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Publication numberUS3831313 A
Publication typeGrant
Publication dateAug 27, 1974
Filing dateApr 13, 1972
Priority dateApr 13, 1972
Publication numberUS 3831313 A, US 3831313A, US-A-3831313, US3831313 A, US3831313A
InventorsCichy H
Original AssigneeCichy H
Export CitationBiBTeX, EndNote, RefMan
External Links: USPTO, USPTO Assignment, Espacenet
Stuffed doll and coin bank
US 3831313 A
Abstract  available in
Previous page
Next page
Claims  available in
Description  (OCR text may contain errors)

[111 3,831,313 [45] Aug. 27, 1974 United States Patent Cic'hy [54] STUFFED DOLL AND COIN BANK FOREIGN PATENTS OR APPLICATIONS 407,l76 3/1934 Great Britain....

[76] Inventor: Helen J. Cichy, 2616 Huntington Ave.. Minneapolis. Minn. 55416 22 Filed: Apr. 13, 1972 OTHER lUBUCATIONS Ladies Home Journal, issue of Nov., 1967. page 182.

Appl. N0.: 243,566

Primary Examiner-F. Barry Shay [52] U.S. 46/2, 46/116, 46/158 Attorney, Agent, or FirmL. A. MacEachron [57] ABSTRACT A doll stuffed with realtively stiff fibers or filaments formed into mesh or net like material that is yielding but also has some stiffness. Two layers of the net or [51] Int. A63h 3/02 [58] Field of Search.................... 46/2, 3. 4. I16, ll

[56] References Cited UNITED STATES PATENTS mesh formed into a tube will hold an extremity of the doll in shape while leaving the center of the limb open to serve as a bank.

1 Claim, 3 Drawing Figures n H n A" 6 H N U H 4 u H H m" mm m m n. HH Cv LnH mdn CCu dC mnmbiwb m osm MWKRKD 07002 9 654666 999999 HHHHHH 997008 7S7n -56 6503600 .2 9400450 24496 R .A 2 237.3

PIUENTEB 3.881.313

1 STUFFED DOLL AND COIN BANK BACKGROUND OF THE INVENTION 1. Field Dolls, stuffed and combined with banks, coin.

2. The Prior art There is a United States patent which discloses the use of synthetic fibers in stuffing dolls. The disclosure is of fibers cut into short lengths which is entirely contrary to the disclosure of this application. Other materials that have been used to stuff animal or human shaped dolls are kapok, cotton, straw and excelsior. In every case, a rupture of the outer covering or skin of the doll leads to the escape of stuffing. Some people find the resulting mess distressing.

A further problem that prior stuffing material does not avoid is that of the compacting of the stuffing material into only a part of the doll. This is particularly true ofsmall pieces of foam or sponge like rubber or plastic stuffing. When this happens, a stuffed doll is no longer very appealing.

Coin banks of prior construction known to this inventor have been made of unyielding material such as metal or pottery. Neither of these materials makes an appealing toy or doll in the sense of being soft and cuddly. Conversely. the usual stuffed doll is not a good vehicle for a coin bank. Applicant is aware that hollow metal or other material containers have been placed inside of stuffed dolls for the purpose of housing mechanisms of various kinds, but this does not seem to teach the concept of using a stuffed doll for a coin bank. Furthermore, none of these disclosures would lend themselves to having easy access to the internal containers while keeping the exterior of the doll supple and soft. That is exactly the type of coin bank structure that can be achieved with the improved stuffing material of this invention.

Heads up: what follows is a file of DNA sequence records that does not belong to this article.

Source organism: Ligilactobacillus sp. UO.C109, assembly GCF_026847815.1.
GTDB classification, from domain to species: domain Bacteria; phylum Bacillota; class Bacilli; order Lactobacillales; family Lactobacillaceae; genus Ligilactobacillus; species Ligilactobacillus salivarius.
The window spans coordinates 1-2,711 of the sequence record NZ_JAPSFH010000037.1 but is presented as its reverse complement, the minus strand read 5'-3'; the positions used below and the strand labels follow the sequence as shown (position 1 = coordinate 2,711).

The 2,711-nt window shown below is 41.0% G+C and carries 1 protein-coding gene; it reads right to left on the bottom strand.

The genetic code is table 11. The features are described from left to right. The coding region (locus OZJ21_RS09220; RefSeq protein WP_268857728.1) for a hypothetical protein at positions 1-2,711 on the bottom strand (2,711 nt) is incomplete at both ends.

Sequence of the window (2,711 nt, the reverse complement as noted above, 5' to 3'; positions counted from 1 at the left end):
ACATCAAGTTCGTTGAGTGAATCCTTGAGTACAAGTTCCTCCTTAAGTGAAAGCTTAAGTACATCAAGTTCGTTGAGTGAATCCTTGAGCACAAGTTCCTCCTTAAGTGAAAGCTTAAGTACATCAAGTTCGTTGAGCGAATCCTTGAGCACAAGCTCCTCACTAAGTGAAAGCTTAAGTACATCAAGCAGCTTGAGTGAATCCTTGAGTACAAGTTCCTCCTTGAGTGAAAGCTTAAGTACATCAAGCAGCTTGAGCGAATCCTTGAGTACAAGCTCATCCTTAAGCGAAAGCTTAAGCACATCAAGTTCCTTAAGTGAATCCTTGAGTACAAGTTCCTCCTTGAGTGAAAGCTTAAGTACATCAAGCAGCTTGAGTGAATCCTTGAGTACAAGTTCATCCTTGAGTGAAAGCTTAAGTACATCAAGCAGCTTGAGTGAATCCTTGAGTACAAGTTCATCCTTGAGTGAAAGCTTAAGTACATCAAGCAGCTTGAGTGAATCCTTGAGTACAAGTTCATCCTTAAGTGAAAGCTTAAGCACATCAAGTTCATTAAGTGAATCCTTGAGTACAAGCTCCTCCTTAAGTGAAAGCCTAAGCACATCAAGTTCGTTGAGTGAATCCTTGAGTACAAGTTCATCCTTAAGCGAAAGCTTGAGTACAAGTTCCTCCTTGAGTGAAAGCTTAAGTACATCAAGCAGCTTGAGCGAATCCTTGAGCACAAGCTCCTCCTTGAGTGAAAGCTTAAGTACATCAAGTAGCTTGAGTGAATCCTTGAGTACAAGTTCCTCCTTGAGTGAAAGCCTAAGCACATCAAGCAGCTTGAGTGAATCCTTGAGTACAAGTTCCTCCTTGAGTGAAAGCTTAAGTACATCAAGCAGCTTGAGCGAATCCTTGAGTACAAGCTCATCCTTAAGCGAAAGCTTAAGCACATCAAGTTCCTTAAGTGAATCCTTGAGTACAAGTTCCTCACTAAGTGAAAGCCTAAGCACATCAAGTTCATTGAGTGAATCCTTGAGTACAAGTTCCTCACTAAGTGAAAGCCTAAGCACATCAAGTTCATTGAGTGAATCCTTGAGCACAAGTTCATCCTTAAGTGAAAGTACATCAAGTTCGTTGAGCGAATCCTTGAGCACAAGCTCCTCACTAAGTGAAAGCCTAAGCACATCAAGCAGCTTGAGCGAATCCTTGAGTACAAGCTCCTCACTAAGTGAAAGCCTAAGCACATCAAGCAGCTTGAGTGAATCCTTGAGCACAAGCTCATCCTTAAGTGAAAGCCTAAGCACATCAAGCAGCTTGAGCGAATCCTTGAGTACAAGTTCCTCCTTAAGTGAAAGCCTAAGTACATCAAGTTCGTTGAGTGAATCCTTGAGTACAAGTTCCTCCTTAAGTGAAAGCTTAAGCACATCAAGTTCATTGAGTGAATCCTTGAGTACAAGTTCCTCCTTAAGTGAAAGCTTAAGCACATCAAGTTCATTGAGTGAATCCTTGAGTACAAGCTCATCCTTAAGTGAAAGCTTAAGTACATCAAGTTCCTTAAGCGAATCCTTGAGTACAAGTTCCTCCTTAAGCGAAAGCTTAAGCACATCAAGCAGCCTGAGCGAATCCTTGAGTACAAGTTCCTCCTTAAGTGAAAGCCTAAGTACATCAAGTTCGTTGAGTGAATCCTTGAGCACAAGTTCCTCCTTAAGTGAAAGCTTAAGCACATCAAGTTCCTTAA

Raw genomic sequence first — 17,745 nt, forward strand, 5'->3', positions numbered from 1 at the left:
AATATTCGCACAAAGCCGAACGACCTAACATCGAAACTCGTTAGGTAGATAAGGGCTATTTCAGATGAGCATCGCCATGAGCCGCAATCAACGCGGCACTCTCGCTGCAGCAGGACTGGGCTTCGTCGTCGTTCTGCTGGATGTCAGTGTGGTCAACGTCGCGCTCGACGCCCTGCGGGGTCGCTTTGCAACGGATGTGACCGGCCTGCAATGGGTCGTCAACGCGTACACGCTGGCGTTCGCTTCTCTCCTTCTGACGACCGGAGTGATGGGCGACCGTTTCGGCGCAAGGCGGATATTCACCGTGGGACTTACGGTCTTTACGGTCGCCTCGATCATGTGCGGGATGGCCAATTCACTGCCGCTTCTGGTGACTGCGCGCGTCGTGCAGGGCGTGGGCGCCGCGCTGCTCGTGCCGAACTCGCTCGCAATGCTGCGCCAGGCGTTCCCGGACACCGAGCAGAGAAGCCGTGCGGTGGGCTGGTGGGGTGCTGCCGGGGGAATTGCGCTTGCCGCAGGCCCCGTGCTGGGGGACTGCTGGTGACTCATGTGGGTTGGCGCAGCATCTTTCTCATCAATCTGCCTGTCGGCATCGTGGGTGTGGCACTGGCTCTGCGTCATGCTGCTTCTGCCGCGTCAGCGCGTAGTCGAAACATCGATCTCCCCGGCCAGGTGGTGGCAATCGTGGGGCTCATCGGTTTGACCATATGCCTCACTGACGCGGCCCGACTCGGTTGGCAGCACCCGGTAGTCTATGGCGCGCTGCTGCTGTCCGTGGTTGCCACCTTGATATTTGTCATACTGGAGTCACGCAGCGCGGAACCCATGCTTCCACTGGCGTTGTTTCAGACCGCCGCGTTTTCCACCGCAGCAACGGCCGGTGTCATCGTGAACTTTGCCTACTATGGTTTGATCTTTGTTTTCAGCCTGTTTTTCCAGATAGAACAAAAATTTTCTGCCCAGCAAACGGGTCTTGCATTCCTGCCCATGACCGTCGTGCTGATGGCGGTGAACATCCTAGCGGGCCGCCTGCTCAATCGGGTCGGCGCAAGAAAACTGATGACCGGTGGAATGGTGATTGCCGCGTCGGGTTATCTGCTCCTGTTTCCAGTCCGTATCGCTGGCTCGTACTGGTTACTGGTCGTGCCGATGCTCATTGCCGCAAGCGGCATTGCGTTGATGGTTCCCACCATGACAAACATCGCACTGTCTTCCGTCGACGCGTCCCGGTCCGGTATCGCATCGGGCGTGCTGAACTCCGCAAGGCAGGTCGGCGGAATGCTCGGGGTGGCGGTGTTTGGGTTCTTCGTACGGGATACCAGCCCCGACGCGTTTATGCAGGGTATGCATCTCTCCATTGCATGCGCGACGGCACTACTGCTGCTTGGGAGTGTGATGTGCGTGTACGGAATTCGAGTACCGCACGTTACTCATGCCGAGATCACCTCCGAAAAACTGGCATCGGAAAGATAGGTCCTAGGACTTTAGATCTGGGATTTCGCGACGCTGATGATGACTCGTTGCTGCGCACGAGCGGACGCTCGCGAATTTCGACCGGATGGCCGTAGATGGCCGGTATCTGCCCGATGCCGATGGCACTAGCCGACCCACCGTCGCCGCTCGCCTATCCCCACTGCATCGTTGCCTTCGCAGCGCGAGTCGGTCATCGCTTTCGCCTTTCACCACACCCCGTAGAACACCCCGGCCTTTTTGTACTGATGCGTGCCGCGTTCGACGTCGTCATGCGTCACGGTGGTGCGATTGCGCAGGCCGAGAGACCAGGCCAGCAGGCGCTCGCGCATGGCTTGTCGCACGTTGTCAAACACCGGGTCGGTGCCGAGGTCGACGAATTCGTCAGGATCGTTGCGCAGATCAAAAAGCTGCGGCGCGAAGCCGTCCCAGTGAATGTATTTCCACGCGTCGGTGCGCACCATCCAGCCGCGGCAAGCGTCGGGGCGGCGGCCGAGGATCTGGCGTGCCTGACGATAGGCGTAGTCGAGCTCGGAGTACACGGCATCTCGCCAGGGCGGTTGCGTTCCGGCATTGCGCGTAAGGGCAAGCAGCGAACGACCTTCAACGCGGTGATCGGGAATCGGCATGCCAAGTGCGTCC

SUMMARY OF THE INVENTION This invention is a toy doll that is stuffed with synthetic fiber that has been formedinto a net or mesh. The artificial fibers or filaments used are such that the resulting net or mesh is rather stiff and definitely not flacid. Actually. the fibers would not have to be synthetic if there were natural fibers that I do not know about which would have the same characteristic stiffness. The critical concept is the forming of relatively stiff and resilient filaments into mesh or net material. The combination of the stiffness or resilience of the filaments allows the net or mesh to yield when squeezed and resume its previous shape when released. This is particularly true when the net or mesh is formed into a ball like configuration. In fact, two layers of the meshformed or made into a tube offers sufficient resistance to crushing that it will hold the extremity of a moderate size stuffed doll in an expanded condition. This tubing will keep arms and legs nicely stuffed yet hollow. The stuffed but hollow extremities can be used for a coin bank. This is achieved without sacrificing any of the characteristic softness of other stuffed dolls. A leg is particularly good in that a slot can be made at the point ofjoinder of the leg and body which makes the opening rather obscure. A plug is used to close the lower end of the leg to make removal of coins easy when appropriate. All of this structure will be described in detail in connection with the following drawings which are briefly described as follows.

DESCRIPTION OF THE DRAWINGS FIG. 1 is a perspective view of the invention;

FIG. 2 is an enlarged fragmentary section of the invention taken on the line and in the direction of the arrows 2-2 of FIG. 1, and

FIG. 3 is an enlarged fragmentary section taken on the line and in the direction of the arrows 33 in FIG. 1.